Average Fuel Efficiency Hasn’t Changed Since 1923

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When you compare the differences between the vehicle in your driveway and the Ford Model-T, it’s amazing how far modern cars have come. At least that’s how it would appear.

The truth of the matter is they haven’t really come that far. Two researchers at the University of Michigan Transportation Research Institute in Ann Arbor have discovered the average fuel efficiency of a car in 2009 is only 3 mpg better than the Model-T, which was released in 1923. Even though it has fluctuated a bit since then, mostly increasing between ’73 and ’91, the past 18 years have left the automotive industry at a complete stand-still. Although automakers have figured out how your car can parallel-park itself and set traffic-intuitive cruise control on the highways, they haven’t bothered to increase the overall fuel efficiency of their vehicles.

Despite what the increasing number of Priuses and other Hybrids on the road may have you thinking, the average fuel efficiency of vehicles on the road is only around 17 mpg. And it may be the pursuit of technological-breakthrough vehicles that have done the most harm.

While many automakers began chasing after electric vehicles, they never bothered to simply increase the fuel efficiency of the traditional engine. As we all know, electric vehicles are still a dream in the distance, and they were even moreso in 1991. So how exactly has the automotive industry been able to get away with no environmental improvements in their everyday vehicles?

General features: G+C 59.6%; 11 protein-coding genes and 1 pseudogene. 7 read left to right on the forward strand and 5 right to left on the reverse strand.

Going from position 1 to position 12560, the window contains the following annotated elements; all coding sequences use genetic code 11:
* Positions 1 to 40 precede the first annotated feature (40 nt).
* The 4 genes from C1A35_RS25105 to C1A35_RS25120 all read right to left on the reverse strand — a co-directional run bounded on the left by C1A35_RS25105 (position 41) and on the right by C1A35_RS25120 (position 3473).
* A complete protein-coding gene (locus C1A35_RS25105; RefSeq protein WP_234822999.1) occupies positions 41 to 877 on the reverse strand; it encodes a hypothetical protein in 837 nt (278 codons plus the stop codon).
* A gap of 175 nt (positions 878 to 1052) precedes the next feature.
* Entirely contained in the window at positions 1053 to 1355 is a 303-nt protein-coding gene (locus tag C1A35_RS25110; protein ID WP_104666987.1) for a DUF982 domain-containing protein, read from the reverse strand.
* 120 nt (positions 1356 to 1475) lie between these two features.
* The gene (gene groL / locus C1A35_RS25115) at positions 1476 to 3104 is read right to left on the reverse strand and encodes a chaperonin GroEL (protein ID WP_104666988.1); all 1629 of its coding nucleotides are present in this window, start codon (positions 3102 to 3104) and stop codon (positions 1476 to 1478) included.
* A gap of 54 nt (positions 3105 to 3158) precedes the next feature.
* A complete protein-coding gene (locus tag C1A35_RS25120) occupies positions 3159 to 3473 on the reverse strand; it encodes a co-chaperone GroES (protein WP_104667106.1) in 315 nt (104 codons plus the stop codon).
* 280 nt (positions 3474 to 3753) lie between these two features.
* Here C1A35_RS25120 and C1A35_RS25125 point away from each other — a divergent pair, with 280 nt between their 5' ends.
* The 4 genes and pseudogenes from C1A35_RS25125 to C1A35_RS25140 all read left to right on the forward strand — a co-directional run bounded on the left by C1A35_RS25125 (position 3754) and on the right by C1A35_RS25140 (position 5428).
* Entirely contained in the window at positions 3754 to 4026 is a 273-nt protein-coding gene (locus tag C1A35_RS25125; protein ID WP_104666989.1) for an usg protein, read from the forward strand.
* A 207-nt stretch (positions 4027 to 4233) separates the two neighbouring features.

The solution to the problem is pretty simple: provide incentives. Many European countries have already adopted a business model that allows people to trade in an old, fuel in-efficient vehicle for a newer and more efficient one and receive a more substantial sum for it. Although President Obama has set the standard for vehicles to run 35.5 mpg by 2016, there has yet to be any real financial incentive for people to ‘buy green’ (besides the obvious money saved on gas).

What to Know Before Buying a Green Car

This study shows that, even though the electric car seems to be right around the corner, it’s still not good enough for the auto industry. There needs to be a real improvement made in the fuel efficiency of everyday vehicles, because it may be decades until we see the electric car future we’ve all been hoping for.

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